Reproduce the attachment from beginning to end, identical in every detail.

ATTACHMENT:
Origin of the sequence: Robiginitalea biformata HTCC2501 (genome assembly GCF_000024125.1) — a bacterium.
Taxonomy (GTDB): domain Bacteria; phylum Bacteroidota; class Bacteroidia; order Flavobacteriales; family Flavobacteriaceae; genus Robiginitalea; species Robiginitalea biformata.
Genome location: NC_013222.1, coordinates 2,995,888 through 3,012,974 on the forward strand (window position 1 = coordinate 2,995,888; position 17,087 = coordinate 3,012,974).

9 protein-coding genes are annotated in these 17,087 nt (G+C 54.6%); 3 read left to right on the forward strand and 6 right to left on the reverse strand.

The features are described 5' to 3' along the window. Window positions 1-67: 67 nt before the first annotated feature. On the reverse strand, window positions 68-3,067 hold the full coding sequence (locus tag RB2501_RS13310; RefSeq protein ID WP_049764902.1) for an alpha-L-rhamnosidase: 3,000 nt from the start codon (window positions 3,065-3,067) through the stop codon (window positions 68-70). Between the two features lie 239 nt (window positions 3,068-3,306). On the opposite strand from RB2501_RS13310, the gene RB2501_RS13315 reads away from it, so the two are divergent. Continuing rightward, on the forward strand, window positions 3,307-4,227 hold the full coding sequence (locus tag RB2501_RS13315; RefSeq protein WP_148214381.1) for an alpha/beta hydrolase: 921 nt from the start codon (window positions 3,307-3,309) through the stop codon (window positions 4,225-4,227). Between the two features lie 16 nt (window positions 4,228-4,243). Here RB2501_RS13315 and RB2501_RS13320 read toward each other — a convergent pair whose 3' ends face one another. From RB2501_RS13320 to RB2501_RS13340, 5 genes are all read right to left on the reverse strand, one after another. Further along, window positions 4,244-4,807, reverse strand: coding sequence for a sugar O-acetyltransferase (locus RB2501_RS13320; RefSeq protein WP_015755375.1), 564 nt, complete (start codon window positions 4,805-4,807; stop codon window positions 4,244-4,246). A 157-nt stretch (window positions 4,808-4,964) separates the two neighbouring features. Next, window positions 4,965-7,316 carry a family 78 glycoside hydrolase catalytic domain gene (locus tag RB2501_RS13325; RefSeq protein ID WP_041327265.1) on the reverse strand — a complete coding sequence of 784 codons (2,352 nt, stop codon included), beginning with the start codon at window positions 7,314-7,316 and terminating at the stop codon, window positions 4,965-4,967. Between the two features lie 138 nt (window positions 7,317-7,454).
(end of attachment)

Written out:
Origin of the sequence: Robiginitalea biformata HTCC2501 (genome assembly GCF_000024125.1) — a bacterium.
Taxonomy (GTDB): domain Bacteria; phylum Bacteroidota; class Bacteroidia; order Flavobacteriales; family Flavobacteriaceae; genus Robiginitalea; species Robiginitalea biformata.
Genome location: NC_013222.1, coordinates 2,995,888 through 3,012,974 on the forward strand (window position 1 = coordinate 2,995,888; position 17,087 = coordinate 3,012,974).

9 protein-coding genes are annotated in these 17,087 nt (G+C 54.6%); 3 read left to right on the forward strand and 6 right to left on the reverse strand.

The features are described 5' to 3' along the window. Window positions 1-67: 67 nt before the first annotated feature. On the reverse strand, window positions 68-3,067 hold the full coding sequence (locus tag RB2501_RS13310; RefSeq protein ID WP_049764902.1) for an alpha-L-rhamnosidase: 3,000 nt from the start codon (window positions 3,065-3,067) through the stop codon (window positions 68-70). Between the two features lie 239 nt (window positions 3,068-3,306). On the opposite strand from RB2501_RS13310, the gene RB2501_RS13315 reads away from it, so the two are divergent. Continuing rightward, on the forward strand, window positions 3,307-4,227 hold the full coding sequence (locus tag RB2501_RS13315; RefSeq protein WP_148214381.1) for an alpha/beta hydrolase: 921 nt from the start codon (window positions 3,307-3,309) through the stop codon (window positions 4,225-4,227). Between the two features lie 16 nt (window positions 4,228-4,243). Here RB2501_RS13315 and RB2501_RS13320 read toward each other — a convergent pair whose 3' ends face one another. From RB2501_RS13320 to RB2501_RS13340, 5 genes are all read right to left on the reverse strand, one after another. Further along, window positions 4,244-4,807, reverse strand: coding sequence for a sugar O-acetyltransferase (locus RB2501_RS13320; RefSeq protein WP_015755375.1), 564 nt, complete (start codon window positions 4,805-4,807; stop codon window positions 4,244-4,246). A 157-nt stretch (window positions 4,808-4,964) separates the two neighbouring features. Next, window positions 4,965-7,316 carry a family 78 glycoside hydrolase catalytic domain gene (locus tag RB2501_RS13325; RefSeq protein ID WP_041327265.1) on the reverse strand — a complete coding sequence of 784 codons (2,352 nt, stop codon included), beginning with the start codon at window positions 7,314-7,316 and terminating at the stop codon, window positions 4,965-4,967. Between the two features lie 138 nt (window positions 7,317-7,454).